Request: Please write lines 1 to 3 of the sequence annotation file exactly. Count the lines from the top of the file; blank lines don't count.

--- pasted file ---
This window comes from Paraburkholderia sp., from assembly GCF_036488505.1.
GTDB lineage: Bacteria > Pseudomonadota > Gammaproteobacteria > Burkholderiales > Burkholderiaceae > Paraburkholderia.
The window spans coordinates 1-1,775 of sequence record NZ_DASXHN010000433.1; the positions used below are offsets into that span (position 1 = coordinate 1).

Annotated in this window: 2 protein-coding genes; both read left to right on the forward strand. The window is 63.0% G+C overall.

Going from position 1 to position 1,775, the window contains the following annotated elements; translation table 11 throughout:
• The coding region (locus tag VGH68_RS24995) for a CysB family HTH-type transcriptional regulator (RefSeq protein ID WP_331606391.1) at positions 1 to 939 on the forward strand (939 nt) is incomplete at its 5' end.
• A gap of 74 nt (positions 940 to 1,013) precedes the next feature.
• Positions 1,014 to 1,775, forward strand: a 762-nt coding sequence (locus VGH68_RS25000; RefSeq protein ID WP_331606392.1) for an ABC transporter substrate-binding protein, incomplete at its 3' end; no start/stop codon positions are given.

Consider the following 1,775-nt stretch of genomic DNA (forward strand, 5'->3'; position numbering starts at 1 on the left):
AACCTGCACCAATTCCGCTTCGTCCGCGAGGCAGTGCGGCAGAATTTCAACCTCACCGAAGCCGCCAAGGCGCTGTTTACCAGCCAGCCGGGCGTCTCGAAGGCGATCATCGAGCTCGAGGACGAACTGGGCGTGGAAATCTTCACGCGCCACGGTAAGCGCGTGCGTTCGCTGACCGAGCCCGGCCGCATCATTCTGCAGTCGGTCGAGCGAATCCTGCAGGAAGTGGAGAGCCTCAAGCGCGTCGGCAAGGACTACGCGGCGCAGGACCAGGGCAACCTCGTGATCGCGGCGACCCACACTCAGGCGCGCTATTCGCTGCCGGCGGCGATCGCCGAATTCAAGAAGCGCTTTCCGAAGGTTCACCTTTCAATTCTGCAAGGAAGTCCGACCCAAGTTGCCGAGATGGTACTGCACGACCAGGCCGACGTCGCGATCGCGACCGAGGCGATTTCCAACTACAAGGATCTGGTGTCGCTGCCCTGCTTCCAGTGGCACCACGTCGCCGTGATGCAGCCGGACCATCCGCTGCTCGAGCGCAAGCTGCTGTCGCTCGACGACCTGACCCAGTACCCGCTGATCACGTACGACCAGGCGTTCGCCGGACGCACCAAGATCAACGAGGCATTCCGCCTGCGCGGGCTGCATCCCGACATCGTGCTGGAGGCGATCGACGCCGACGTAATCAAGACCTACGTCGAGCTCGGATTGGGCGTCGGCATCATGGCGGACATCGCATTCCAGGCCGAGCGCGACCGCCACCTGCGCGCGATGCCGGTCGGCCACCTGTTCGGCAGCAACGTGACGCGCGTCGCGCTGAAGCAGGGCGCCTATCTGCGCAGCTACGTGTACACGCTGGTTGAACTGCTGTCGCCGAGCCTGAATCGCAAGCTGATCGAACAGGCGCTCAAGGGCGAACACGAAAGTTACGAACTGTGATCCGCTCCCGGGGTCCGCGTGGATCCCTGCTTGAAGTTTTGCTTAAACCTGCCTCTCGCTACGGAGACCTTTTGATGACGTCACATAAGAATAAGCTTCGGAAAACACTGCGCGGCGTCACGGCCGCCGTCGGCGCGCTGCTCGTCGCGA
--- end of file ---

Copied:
This window comes from Paraburkholderia sp., from assembly GCF_036488505.1.
GTDB lineage: Bacteria > Pseudomonadota > Gammaproteobacteria > Burkholderiales > Burkholderiaceae > Paraburkholderia.
The window spans coordinates 1-1,775 of sequence record NZ_DASXHN010000433.1; the positions used below are offsets into that span (position 1 = coordinate 1).